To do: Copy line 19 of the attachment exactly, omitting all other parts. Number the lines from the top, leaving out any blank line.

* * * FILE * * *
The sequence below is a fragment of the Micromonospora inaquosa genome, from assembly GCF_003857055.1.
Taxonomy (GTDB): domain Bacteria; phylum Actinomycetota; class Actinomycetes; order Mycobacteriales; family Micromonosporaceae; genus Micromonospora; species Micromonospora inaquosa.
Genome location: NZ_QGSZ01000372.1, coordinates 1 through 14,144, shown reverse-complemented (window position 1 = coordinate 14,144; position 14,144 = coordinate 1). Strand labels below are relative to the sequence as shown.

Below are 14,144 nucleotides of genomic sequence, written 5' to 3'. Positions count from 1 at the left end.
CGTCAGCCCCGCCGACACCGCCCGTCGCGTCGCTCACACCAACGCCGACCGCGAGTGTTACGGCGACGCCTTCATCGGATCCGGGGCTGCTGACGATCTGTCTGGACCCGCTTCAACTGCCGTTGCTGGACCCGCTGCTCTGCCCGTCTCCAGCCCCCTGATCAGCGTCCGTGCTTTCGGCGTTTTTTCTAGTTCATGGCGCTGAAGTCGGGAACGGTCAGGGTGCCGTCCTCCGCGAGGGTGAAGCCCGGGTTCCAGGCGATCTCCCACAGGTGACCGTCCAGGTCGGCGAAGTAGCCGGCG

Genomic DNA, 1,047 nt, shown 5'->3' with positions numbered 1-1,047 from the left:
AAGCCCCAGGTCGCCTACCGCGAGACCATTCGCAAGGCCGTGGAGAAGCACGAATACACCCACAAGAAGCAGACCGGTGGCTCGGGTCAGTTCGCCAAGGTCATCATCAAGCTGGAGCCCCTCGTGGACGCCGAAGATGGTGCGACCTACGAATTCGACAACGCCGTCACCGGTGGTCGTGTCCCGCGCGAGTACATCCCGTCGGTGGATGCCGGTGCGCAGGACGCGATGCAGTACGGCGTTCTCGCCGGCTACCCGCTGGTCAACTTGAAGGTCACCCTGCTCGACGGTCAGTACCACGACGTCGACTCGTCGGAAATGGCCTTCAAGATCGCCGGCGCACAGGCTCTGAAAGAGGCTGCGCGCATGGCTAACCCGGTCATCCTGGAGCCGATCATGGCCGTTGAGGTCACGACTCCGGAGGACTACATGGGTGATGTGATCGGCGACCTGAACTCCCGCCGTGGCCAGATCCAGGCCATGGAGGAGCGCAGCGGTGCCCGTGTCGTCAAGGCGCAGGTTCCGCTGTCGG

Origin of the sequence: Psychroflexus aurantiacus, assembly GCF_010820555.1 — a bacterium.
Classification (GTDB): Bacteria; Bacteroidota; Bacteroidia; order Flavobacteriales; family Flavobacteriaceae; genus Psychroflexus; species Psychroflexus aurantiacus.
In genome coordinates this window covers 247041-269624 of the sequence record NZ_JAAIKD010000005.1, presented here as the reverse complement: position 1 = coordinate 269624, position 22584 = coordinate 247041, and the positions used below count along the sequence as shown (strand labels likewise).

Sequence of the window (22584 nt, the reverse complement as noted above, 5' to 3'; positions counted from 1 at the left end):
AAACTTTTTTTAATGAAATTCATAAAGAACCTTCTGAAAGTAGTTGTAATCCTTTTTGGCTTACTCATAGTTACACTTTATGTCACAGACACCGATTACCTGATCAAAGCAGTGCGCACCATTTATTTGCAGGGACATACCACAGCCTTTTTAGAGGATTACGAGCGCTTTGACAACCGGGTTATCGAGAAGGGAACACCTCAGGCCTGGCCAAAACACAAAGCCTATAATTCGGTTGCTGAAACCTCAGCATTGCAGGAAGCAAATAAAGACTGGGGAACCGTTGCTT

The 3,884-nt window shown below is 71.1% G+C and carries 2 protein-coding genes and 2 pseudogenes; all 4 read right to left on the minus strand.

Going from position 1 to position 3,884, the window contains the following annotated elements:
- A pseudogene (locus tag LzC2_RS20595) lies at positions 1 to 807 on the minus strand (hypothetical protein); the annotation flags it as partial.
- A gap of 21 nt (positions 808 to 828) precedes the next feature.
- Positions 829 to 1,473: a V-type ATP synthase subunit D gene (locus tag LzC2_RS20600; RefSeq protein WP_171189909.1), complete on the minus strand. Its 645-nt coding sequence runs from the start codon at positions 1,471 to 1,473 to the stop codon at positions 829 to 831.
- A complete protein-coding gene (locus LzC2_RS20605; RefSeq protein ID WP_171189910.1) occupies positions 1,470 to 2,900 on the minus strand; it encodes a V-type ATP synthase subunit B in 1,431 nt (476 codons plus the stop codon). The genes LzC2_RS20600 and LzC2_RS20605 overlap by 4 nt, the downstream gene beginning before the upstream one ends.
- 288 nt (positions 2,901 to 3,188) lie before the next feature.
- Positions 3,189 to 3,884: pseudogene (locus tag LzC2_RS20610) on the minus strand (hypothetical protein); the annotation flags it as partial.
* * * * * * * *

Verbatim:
- 288 nt (positions 2,901 to 3,188) lie before the next feature.